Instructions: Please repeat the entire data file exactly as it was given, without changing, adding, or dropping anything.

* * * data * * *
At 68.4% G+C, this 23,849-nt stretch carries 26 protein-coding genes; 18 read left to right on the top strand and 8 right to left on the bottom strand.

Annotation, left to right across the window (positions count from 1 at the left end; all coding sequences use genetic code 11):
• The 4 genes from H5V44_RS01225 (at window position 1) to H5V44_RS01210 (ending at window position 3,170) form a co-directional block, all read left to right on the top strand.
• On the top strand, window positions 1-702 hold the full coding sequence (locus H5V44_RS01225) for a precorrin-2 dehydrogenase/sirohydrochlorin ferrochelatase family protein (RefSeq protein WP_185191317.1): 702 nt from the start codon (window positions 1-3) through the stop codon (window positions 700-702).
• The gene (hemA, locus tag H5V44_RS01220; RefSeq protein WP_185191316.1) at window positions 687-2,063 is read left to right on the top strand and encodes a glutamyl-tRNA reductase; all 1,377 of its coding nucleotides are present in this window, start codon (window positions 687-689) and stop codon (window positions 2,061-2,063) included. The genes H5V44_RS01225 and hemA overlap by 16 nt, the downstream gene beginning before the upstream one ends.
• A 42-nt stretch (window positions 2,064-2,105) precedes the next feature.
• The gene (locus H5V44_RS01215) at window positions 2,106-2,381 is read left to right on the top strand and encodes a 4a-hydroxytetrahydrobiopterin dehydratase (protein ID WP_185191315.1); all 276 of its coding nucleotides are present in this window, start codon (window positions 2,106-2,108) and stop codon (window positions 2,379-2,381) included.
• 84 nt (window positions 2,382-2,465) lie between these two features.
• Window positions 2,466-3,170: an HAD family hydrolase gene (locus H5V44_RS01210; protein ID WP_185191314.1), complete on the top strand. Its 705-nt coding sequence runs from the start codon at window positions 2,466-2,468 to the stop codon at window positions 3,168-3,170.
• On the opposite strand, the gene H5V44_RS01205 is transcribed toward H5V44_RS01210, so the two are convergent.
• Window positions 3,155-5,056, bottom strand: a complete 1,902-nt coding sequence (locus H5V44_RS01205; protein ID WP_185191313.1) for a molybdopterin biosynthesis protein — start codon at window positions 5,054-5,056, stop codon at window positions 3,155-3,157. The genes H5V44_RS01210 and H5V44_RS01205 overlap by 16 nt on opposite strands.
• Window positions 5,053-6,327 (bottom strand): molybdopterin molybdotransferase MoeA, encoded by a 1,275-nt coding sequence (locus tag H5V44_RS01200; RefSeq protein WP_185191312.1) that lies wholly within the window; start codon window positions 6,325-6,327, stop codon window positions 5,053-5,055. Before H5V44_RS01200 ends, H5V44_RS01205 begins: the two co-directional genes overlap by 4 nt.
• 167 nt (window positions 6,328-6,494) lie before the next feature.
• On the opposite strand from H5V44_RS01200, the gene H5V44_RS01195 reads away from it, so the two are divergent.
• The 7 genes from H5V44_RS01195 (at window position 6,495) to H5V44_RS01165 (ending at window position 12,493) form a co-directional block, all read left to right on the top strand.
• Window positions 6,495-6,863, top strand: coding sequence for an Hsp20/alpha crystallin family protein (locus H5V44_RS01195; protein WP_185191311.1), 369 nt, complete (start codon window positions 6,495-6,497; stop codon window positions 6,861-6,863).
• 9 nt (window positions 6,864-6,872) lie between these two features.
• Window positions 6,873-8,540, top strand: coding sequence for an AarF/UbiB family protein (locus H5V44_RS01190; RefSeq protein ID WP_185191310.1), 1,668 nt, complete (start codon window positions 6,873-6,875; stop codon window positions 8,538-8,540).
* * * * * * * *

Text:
At 68.4% G+C, this 23,849-nt stretch carries 26 protein-coding genes; 18 read left to right on the top strand and 8 right to left on the bottom strand.

Annotation, left to right across the window (positions count from 1 at the left end; all coding sequences use genetic code 11):
• The 4 genes from H5V44_RS01225 (at window position 1) to H5V44_RS01210 (ending at window position 3,170) form a co-directional block, all read left to right on the top strand.
• On the top strand, window positions 1-702 hold the full coding sequence (locus H5V44_RS01225) for a precorrin-2 dehydrogenase/sirohydrochlorin ferrochelatase family protein (RefSeq protein WP_185191317.1): 702 nt from the start codon (window positions 1-3) through the stop codon (window positions 700-702).
• The gene (hemA, locus tag H5V44_RS01220; RefSeq protein WP_185191316.1) at window positions 687-2,063 is read left to right on the top strand and encodes a glutamyl-tRNA reductase; all 1,377 of its coding nucleotides are present in this window, start codon (window positions 687-689) and stop codon (window positions 2,061-2,063) included. The genes H5V44_RS01225 and hemA overlap by 16 nt, the downstream gene beginning before the upstream one ends.
• A 42-nt stretch (window positions 2,064-2,105) precedes the next feature.
• The gene (locus H5V44_RS01215) at window positions 2,106-2,381 is read left to right on the top strand and encodes a 4a-hydroxytetrahydrobiopterin dehydratase (protein ID WP_185191315.1); all 276 of its coding nucleotides are present in this window, start codon (window positions 2,106-2,108) and stop codon (window positions 2,379-2,381) included.
• 84 nt (window positions 2,382-2,465) lie between these two features.
• Window positions 2,466-3,170: an HAD family hydrolase gene (locus H5V44_RS01210; protein ID WP_185191314.1), complete on the top strand. Its 705-nt coding sequence runs from the start codon at window positions 2,466-2,468 to the stop codon at window positions 3,168-3,170.
• On the opposite strand, the gene H5V44_RS01205 is transcribed toward H5V44_RS01210, so the two are convergent.
• Window positions 3,155-5,056, bottom strand: a complete 1,902-nt coding sequence (locus H5V44_RS01205; protein ID WP_185191313.1) for a molybdopterin biosynthesis protein — start codon at window positions 5,054-5,056, stop codon at window positions 3,155-3,157. The genes H5V44_RS01210 and H5V44_RS01205 overlap by 16 nt on opposite strands.
• Window positions 5,053-6,327 (bottom strand): molybdopterin molybdotransferase MoeA, encoded by a 1,275-nt coding sequence (locus tag H5V44_RS01200; RefSeq protein WP_185191312.1) that lies wholly within the window; start codon window positions 6,325-6,327, stop codon window positions 5,053-5,055. Before H5V44_RS01200 ends, H5V44_RS01205 begins: the two co-directional genes overlap by 4 nt.
• 167 nt (window positions 6,328-6,494) lie before the next feature.
• On the opposite strand from H5V44_RS01200, the gene H5V44_RS01195 reads away from it, so the two are divergent.
• The 7 genes from H5V44_RS01195 (at window position 6,495) to H5V44_RS01165 (ending at window position 12,493) form a co-directional block, all read left to right on the top strand.
• Window positions 6,495-6,863, top strand: coding sequence for an Hsp20/alpha crystallin family protein (locus H5V44_RS01195; protein WP_185191311.1), 369 nt, complete (start codon window positions 6,495-6,497; stop codon window positions 6,861-6,863).
• 9 nt (window positions 6,864-6,872) lie between these two features.
• Window positions 6,873-8,540, top strand: coding sequence for an AarF/UbiB family protein (locus H5V44_RS01190; RefSeq protein ID WP_185191310.1), 1,668 nt, complete (start codon window positions 6,873-6,875; stop codon window positions 8,538-8,540).